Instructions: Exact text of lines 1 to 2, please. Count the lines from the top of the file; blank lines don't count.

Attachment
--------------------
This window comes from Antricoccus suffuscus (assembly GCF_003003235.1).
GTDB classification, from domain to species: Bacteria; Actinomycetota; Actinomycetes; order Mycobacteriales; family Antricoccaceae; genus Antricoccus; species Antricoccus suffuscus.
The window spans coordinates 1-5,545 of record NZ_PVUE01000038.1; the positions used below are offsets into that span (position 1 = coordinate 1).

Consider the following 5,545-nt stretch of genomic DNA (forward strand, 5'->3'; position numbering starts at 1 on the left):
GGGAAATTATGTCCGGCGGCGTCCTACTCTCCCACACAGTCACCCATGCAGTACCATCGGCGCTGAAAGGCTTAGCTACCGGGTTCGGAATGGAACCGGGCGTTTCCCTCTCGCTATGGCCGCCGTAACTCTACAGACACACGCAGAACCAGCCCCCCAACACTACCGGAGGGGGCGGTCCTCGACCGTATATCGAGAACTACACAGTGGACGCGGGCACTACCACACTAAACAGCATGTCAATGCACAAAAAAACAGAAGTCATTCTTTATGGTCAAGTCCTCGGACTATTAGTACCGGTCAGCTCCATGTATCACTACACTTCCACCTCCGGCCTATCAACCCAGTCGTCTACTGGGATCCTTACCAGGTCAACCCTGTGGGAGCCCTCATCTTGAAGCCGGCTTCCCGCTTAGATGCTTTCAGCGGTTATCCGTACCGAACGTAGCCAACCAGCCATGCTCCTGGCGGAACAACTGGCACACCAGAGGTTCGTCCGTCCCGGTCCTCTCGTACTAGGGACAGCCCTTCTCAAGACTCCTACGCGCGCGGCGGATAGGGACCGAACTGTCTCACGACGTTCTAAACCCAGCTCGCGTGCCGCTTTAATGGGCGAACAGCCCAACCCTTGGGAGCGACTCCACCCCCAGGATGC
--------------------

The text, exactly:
This window comes from Antricoccus suffuscus (assembly GCF_003003235.1).
GTDB classification, from domain to species: Bacteria; Actinomycetota; Actinomycetes; order Mycobacteriales; family Antricoccaceae; genus Antricoccus; species Antricoccus suffuscus.